As if the joys of fame and fortune were insufficiently capricious, China's online celebrities are now demanding yet more kudos and this time they want "official recognition."
As authorities debated cyber security in the past week, "Papi Jiang," a vblogger from Shanghai, was trying to schmooze her way back online.
China's media watchdog described Papi's use of swear words and language as insulting, and took down much of her content. This came a month after she raised 12 million yuan (1.84 million U.S. dollars) from companies hoping that some of Papi's stardust could infect their products with her pizzazz.
Papi was quick to apologize, and promised to be more careful in the future to "pass on positive energy to the public." The offending content was removed from her clips and a new one was posted the next day on the subject of dieting.
Papi, a graduate from the Central Academy of Drama, began posting videos in August 2015 and quickly gained a huge following for her satirical monologues. The dieting clip garnered more than 2 million views in five days.
Yang Wenxi, 22, said Papi's latest show was not as sharp as before, "but I still love her and will continue to follow her shows."
China's online celebrity culture has spilled over into retail, telecoms, textiles, etc., and certainly fueled consumption. Increased consumption is regarded as a new driving force for China's lumbering economy.
Everywhere in the world, social networks have provided a way for ordinary people to reach a wide audience. Quite simply, many companies are keen to have these celebs endorse their products.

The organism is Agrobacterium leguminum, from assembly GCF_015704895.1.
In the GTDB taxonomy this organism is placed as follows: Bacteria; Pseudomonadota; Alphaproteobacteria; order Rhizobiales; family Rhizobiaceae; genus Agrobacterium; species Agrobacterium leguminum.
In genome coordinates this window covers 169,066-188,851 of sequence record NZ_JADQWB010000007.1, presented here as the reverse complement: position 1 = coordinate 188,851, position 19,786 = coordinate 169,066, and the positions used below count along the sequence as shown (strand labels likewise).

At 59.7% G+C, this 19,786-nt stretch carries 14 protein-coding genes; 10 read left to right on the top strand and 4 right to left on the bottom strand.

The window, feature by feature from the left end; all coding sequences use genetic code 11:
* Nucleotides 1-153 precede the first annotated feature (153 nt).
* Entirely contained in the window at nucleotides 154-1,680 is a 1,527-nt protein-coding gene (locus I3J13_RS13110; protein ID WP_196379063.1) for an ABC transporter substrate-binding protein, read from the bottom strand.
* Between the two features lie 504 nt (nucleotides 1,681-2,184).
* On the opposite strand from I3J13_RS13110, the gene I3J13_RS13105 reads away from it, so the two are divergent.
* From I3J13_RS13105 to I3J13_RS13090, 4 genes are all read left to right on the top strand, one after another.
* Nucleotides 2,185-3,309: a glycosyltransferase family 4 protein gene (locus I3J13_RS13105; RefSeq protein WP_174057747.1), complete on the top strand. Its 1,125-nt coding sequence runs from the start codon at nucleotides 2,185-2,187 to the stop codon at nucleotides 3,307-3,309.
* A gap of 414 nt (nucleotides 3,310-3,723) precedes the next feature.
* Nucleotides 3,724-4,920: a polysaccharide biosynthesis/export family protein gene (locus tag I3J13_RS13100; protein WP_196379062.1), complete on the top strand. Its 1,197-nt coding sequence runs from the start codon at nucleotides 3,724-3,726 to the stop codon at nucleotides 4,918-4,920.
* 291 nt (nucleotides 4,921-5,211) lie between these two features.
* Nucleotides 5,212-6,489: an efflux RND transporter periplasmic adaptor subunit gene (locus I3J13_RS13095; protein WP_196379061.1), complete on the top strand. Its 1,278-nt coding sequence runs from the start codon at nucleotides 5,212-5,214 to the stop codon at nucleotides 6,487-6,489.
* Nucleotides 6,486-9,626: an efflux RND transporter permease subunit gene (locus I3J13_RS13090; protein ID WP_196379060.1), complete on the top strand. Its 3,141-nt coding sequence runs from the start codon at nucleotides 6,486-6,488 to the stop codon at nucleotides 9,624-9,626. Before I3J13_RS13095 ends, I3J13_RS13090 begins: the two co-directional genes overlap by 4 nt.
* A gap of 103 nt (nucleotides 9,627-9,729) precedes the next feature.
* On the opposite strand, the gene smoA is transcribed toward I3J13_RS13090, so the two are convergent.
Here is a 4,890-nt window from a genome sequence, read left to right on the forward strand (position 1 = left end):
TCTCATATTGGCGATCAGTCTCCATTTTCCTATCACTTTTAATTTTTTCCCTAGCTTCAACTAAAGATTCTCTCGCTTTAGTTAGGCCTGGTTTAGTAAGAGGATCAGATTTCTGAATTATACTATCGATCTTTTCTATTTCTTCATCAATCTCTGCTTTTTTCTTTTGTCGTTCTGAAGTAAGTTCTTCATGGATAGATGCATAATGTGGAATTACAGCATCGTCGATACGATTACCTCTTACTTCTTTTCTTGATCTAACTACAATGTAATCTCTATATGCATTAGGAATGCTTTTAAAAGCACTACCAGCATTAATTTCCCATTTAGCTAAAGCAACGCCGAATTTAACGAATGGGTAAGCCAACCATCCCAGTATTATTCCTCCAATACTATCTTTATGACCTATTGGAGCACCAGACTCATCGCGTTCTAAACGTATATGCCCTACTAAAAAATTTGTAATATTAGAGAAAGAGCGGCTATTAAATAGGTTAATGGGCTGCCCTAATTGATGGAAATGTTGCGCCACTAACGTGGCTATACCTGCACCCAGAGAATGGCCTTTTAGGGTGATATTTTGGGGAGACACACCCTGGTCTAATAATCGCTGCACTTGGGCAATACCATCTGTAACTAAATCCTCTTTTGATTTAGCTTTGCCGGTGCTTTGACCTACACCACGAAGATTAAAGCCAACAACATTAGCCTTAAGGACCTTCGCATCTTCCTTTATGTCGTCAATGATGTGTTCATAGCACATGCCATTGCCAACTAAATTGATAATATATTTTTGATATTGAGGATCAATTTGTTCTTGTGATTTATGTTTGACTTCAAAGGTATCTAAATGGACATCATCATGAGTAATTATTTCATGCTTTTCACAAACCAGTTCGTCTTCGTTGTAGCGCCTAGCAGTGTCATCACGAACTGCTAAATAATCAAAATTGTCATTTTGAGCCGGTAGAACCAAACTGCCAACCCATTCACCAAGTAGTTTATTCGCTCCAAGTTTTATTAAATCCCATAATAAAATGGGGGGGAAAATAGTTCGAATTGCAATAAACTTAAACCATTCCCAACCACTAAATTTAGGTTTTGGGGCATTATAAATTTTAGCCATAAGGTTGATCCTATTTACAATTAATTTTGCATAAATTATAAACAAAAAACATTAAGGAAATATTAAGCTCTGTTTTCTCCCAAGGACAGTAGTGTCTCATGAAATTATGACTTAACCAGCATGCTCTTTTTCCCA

In fact, many online celebs have cashed in on their fame and set trends in fashion, food, and lifestyles. The clothes they wear, the snacks they eat, the games they play and the cosmetics they use, could become the products of choice for their legions of followers, generating untold revenue for businesses involved.
Papi's online empire is now valued at 120 million yuan, with an advertising slot on her channel recently selling for 22 million yuan.
TIME TO REMOVE THE MAKEUP
Liu Yan, CEO of 6.com, a streaming website, estimated there would eventually be 10 million web anchors, compared just 1 million today.
In the meantime, there are risks behind investment in Internet celebrities. Fans might inevitably tire of them, and when creativity dries up, fans will unfollow.
On the day Papi's videos were taken offline, several popular streaming platforms were warned or even shut down by authorities for broadcasting pornography, violence and crime.
Parents are justly worried that, faced with many online examples of "beauty for success," their children may seek easy routes to prosperity and neglect the tried and tested routine of studying hard and working hard.
Gou Yiyong with the Guizhou Academy of Social Sciences in southwest China said that Internet celebrities are already public figures.
"The transition from face to content is a step forward for China's Internet celebrities. But growing pains are not easily avoided," Gou said.